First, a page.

NEW YORK (CBSNewYork/AP) — Richard Rosario thought he’d quickly clear himself of suspicion in a New York City killing when he gave police the names of 13 people who could vouch he was in Florida when the shooting happened.
Instead, he was arrested, found guilty and imprisoned for 20 years. He lost multiple appeals.READ MORE: NYPD: 5 People Hospitalized After Police-Involved Shooting In Upper Manhattan
Bronx District Attorney Darcel Clark asked a court Wednesday to overturn Rosario’s murder conviction and release him as her office reinvestigates the 1996 case.
As CBS2’s Sonia Rincon reported, this may be the first of many new looks at old cases from the Bronx D.A.
Rosario wiped at his eyes and smiled as Bronx state Supreme Court Justice Robert Torres dismissed the conviction.
With is conviction vacated, his handcuffs were removed, most likely for the last time.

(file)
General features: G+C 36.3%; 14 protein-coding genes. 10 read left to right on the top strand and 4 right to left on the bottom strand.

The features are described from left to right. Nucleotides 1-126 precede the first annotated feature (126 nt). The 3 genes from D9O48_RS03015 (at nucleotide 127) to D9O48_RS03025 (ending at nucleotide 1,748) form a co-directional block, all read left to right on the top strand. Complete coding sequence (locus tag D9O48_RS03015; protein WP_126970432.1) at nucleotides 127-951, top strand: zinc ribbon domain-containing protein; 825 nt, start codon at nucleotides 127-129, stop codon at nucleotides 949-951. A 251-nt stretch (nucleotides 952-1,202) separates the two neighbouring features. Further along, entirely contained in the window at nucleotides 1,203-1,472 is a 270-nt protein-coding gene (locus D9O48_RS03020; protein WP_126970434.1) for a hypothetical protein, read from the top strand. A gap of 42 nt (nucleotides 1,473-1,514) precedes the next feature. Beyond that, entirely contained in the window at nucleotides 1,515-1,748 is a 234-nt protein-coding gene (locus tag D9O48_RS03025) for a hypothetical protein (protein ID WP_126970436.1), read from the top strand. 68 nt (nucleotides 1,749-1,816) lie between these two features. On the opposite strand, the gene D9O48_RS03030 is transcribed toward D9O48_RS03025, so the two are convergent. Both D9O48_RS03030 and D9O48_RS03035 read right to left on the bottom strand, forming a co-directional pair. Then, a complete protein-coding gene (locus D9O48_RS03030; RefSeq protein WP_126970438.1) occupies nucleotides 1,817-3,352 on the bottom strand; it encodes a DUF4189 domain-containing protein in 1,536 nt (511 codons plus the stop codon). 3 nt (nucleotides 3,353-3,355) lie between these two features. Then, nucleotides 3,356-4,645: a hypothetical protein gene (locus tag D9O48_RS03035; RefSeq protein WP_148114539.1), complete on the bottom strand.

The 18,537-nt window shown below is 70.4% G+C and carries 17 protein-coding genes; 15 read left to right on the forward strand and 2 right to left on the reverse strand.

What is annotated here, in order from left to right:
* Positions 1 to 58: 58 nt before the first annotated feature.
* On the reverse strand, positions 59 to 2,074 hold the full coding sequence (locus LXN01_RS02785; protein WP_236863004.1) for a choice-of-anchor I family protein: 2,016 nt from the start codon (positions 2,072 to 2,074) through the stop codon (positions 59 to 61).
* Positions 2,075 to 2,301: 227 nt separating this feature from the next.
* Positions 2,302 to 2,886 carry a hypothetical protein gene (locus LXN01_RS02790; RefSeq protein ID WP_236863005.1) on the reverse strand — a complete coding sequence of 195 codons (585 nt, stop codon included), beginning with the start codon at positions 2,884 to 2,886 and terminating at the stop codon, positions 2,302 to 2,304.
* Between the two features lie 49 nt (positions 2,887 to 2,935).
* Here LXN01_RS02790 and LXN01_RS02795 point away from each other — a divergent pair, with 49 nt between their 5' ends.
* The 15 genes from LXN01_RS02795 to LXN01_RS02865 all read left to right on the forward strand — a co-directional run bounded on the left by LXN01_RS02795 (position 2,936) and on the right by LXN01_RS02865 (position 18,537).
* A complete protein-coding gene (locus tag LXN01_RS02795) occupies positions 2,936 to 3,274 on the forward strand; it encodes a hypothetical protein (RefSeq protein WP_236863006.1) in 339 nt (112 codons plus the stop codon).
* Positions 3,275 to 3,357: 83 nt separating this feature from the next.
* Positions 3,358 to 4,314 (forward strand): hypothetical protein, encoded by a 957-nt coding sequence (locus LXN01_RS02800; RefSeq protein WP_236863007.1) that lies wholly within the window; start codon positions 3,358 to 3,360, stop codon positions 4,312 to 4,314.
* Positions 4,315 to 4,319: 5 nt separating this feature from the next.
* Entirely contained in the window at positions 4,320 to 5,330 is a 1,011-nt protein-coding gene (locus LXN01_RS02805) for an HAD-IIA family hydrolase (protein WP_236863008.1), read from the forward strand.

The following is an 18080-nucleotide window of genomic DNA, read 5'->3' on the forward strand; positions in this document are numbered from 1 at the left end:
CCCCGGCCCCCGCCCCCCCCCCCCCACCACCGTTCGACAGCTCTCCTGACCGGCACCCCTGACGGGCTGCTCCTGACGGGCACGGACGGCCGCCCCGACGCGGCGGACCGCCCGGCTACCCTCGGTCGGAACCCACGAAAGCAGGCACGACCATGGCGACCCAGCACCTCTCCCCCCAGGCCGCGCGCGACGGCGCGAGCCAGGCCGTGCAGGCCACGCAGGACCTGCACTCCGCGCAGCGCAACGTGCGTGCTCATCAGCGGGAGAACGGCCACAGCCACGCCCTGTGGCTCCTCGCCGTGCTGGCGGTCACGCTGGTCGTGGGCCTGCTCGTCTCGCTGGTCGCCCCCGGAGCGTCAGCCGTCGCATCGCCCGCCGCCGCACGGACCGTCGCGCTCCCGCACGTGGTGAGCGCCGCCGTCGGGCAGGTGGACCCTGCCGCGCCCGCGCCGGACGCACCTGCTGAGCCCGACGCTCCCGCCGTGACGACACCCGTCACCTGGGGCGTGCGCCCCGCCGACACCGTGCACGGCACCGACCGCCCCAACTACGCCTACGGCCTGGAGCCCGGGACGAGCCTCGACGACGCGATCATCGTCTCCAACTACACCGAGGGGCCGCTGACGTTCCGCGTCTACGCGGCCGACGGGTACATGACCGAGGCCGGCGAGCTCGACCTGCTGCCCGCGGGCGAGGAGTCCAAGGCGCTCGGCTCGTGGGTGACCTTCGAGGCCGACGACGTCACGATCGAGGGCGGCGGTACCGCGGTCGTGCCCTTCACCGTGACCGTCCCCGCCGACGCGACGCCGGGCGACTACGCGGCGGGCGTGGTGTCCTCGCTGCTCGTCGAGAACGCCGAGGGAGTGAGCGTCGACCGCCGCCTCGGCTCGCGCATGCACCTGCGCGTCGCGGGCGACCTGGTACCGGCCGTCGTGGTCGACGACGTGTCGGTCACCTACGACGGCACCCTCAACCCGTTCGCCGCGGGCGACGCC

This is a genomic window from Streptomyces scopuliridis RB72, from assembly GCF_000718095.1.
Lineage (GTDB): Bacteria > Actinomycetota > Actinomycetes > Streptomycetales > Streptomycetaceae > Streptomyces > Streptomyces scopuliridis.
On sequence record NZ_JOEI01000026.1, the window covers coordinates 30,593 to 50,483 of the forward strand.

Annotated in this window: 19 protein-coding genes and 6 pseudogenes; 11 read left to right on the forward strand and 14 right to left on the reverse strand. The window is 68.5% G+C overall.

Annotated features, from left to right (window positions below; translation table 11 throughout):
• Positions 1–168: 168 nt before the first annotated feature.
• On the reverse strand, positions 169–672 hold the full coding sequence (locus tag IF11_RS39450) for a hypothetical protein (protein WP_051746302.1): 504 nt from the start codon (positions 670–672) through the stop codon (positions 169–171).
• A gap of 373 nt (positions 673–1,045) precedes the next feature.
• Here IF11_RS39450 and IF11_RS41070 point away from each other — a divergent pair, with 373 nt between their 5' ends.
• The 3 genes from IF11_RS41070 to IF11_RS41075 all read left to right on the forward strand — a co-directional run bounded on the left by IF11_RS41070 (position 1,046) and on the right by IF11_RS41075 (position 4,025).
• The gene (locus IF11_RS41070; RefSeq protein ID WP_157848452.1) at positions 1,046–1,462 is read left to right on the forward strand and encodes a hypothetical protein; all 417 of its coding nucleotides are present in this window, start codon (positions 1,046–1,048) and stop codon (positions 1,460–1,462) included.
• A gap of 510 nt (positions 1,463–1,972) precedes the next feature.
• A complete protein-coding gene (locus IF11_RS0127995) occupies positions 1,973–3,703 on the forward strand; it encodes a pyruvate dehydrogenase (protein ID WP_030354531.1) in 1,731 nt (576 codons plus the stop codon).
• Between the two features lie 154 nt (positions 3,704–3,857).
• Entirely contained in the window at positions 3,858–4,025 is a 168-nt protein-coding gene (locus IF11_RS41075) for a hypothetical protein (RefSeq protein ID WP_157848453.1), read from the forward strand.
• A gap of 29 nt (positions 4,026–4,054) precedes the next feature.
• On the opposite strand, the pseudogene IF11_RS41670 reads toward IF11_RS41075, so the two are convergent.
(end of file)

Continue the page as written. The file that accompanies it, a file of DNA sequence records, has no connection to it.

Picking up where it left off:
“I’ve been in prison for 20 years for a crime I didn’t commit,” Rosario told the judge. “My family didn’t deserve this. I didn’t deserve this, and nor did the family of the victim.”
He had the support of his wife and kids and other wrongfully convicted men like Derrick Hamilton whose case was among those in Brooklyn found to have been manipulated by disgraced Detective Louis Scarcella.
The decision came two months after Clark succeeded 27-year DA Robert Johnson, and days ahead of a planned release of a digital series on the case. It adds to a roster of over 25 convictions from New York’s high-crime 1980s and ’90s that prosecutors have disavowed in the last five years.
“It’s a great result. It just should have happened a lot earlier,” said Chip Loewenson, one of Rosario’s lawyers.
Rosario’s attorneys called the case an illustration of unreliable eyewitness testimony, bungled defense and the difficulty of fighting a guilty verdict.
“It really is a case study in a wrongful conviction,” said one of his lawyers, Glenn Garber of the Exoneration Initiative. “But he hung in there… and finally he’s getting some level of justice.”